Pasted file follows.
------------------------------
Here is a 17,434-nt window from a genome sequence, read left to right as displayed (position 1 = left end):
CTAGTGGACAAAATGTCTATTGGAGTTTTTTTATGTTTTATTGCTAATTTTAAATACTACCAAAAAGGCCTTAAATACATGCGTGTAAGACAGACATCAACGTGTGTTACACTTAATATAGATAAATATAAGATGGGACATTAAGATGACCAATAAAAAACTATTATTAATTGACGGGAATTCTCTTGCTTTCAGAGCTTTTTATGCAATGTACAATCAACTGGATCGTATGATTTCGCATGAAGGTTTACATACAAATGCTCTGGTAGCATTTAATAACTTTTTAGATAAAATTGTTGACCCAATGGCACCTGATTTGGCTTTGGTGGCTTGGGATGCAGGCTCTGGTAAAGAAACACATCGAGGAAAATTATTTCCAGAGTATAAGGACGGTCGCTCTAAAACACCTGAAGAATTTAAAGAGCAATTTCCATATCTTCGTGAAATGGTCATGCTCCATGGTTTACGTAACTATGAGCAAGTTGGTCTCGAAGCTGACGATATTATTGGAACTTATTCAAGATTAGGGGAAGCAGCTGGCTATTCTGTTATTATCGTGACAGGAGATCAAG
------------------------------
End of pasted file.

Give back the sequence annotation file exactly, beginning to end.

Here is a 17,434-nt window from a genome sequence, read left to right as displayed (position 1 = left end):
CTAGTGGACAAAATGTCTATTGGAGTTTTTTTATGTTTTATTGCTAATTTTAAATACTACCAAAAAGGCCTTAAATACATGCGTGTAAGACAGACATCAACGTGTGTTACACTTAATATAGATAAATATAAGATGGGACATTAAGATGACCAATAAAAAACTATTATTAATTGACGGGAATTCTCTTGCTTTCAGAGCTTTTTATGCAATGTACAATCAACTGGATCGTATGATTTCGCATGAAGGTTTACATACAAATGCTCTGGTAGCATTTAATAACTTTTTAGATAAAATTGTTGACCCAATGGCACCTGATTTGGCTTTGGTGGCTTGGGATGCAGGCTCTGGTAAAGAAACACATCGAGGAAAATTATTTCCAGAGTATAAGGACGGTCGCTCTAAAACACCTGAAGAATTTAAAGAGCAATTTCCATATCTTCGTGAAATGGTCATGCTCCATGGTTTACGTAACTATGAGCAAGTTGGTCTCGAAGCTGACGATATTATTGGAACTTATTCAAGATTAGGGGAAGCAGCTGGCTATTCTGTTATTATCGTGACAGGAGATCAAG